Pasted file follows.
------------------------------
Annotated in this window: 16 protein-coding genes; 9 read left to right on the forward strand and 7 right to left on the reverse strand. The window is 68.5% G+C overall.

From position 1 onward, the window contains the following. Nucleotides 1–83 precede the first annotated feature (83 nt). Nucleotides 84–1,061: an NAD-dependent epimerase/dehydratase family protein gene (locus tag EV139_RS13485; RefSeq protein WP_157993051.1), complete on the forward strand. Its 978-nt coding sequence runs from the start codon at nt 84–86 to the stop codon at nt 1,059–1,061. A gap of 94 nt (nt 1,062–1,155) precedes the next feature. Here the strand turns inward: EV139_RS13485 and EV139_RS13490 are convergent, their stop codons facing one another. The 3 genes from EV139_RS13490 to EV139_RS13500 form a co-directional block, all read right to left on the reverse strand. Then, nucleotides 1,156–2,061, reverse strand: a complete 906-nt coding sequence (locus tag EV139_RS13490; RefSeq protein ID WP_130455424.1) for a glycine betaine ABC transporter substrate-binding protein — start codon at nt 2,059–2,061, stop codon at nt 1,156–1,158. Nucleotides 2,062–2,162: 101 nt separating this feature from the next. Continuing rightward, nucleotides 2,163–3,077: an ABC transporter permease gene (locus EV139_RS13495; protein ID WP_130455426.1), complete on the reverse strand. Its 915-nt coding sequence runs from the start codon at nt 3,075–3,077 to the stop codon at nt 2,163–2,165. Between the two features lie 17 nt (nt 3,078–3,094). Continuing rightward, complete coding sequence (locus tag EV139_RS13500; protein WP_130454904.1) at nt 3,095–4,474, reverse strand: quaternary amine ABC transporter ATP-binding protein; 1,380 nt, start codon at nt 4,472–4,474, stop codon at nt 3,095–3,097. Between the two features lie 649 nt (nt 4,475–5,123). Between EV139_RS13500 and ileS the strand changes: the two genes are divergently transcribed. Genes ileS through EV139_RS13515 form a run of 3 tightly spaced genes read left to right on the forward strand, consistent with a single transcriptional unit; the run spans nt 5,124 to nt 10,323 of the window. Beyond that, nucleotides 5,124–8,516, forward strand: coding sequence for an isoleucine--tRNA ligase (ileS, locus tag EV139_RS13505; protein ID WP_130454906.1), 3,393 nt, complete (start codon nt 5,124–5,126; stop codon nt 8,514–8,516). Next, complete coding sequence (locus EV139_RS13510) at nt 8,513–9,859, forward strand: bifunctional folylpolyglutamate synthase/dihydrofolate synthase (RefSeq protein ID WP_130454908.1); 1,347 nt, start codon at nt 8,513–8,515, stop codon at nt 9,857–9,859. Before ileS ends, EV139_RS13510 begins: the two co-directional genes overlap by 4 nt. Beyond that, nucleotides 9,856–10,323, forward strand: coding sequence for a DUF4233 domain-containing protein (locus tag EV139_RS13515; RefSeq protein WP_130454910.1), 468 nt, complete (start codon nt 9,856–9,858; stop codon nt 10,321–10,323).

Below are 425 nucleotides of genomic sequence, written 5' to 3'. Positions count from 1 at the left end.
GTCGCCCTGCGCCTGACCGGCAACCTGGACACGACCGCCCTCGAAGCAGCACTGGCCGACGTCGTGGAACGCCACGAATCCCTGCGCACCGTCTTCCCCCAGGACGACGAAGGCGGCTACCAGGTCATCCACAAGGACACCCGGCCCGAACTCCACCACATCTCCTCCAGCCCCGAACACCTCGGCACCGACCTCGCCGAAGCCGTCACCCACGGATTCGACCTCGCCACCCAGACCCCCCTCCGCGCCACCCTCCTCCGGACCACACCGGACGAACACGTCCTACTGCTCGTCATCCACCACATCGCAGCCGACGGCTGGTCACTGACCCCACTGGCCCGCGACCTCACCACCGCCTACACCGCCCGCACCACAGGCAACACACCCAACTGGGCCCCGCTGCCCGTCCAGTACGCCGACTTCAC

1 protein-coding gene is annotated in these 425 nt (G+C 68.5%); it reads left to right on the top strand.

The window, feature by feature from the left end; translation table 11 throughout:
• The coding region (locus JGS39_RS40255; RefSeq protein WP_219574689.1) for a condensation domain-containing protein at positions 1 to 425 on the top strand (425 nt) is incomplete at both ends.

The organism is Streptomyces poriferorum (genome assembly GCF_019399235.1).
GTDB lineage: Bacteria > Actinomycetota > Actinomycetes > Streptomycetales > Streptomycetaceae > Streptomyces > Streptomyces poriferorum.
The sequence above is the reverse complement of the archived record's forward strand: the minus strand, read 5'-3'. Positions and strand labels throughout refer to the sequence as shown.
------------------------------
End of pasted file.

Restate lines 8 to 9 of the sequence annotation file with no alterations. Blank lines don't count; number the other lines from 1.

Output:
The organism is Streptomyces poriferorum (genome assembly GCF_019399235.1).
GTDB lineage: Bacteria > Actinomycetota > Actinomycetes > Streptomycetales > Streptomycetaceae > Streptomyces > Streptomyces poriferorum.